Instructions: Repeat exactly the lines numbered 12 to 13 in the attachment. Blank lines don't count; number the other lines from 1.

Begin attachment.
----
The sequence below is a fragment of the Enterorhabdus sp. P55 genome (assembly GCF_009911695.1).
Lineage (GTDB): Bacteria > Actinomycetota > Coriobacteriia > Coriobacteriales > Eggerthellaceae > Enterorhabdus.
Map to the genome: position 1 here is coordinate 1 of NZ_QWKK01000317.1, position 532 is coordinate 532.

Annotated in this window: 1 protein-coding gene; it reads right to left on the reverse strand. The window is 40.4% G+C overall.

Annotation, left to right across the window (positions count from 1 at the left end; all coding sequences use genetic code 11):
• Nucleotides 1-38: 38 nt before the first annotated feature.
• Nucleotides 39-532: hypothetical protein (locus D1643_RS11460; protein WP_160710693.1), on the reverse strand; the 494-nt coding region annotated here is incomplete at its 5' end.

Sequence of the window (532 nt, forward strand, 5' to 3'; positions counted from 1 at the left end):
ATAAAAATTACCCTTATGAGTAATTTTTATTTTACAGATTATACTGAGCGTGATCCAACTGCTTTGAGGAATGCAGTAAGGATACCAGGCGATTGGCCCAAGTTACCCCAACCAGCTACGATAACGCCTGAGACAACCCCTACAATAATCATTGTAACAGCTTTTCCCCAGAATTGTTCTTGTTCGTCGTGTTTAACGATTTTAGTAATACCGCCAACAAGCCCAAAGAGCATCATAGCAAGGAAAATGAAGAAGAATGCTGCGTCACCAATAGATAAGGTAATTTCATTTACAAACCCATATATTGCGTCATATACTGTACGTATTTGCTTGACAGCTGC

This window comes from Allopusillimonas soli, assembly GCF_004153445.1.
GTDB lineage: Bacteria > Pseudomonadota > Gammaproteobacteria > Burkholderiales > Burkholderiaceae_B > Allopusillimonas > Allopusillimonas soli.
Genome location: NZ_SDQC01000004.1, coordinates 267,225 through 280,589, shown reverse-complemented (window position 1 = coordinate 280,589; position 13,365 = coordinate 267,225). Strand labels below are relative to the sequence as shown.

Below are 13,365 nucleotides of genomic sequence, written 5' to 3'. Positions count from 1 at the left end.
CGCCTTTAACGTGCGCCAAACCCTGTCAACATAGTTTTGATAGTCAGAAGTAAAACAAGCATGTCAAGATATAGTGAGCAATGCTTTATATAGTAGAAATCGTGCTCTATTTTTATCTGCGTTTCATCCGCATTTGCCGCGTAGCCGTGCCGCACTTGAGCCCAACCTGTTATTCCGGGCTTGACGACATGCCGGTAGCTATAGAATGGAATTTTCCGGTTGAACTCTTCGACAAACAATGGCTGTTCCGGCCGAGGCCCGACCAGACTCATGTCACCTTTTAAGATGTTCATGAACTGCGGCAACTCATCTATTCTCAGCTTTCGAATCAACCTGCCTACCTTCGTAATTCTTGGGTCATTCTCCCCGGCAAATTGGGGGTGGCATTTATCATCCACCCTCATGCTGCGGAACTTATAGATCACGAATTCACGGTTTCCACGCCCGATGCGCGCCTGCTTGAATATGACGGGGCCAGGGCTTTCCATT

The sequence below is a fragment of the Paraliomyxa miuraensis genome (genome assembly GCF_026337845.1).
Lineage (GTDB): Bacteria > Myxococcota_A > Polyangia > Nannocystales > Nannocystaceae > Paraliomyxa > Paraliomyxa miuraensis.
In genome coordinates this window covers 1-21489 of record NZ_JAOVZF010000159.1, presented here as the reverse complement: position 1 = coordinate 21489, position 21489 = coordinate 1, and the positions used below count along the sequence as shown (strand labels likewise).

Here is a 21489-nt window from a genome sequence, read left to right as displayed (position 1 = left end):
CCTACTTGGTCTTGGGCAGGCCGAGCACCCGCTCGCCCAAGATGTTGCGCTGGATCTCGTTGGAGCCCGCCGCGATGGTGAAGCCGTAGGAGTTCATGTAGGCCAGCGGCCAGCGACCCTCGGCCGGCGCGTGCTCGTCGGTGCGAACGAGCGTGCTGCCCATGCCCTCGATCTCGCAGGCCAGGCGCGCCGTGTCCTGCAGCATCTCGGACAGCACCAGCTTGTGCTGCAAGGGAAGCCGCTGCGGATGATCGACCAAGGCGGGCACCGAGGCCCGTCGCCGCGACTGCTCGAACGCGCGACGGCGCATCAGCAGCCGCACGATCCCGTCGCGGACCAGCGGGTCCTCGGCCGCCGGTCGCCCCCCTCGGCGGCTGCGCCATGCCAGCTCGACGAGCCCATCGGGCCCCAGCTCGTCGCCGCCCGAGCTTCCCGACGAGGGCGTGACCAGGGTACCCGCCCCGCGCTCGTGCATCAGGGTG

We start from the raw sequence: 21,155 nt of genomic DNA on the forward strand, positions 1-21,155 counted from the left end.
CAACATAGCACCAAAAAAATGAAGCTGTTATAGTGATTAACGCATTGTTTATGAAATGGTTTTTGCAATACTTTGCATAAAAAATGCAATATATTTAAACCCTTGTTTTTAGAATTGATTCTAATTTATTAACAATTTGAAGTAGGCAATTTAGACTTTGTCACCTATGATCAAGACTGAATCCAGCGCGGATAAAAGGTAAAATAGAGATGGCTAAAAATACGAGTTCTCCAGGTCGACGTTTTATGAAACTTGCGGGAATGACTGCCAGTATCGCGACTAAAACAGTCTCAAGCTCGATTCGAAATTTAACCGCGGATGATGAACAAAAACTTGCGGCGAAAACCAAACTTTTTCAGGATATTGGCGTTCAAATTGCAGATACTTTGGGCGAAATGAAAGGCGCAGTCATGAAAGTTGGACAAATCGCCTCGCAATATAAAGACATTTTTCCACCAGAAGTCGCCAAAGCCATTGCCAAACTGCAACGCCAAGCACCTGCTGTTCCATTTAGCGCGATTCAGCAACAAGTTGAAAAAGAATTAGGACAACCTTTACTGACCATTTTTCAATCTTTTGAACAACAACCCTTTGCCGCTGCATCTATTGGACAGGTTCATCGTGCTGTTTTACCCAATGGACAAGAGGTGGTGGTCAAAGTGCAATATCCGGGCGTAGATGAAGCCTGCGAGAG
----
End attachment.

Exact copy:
Genome location: NZ_SDQC01000004.1, coordinates 267,225 through 280,589, shown reverse-complemented (window position 1 = coordinate 280,589; position 13,365 = coordinate 267,225). Strand labels below are relative to the sequence as shown.

Below are 13,365 nucleotides of genomic sequence, written 5' to 3'. Positions count from 1 at the left end.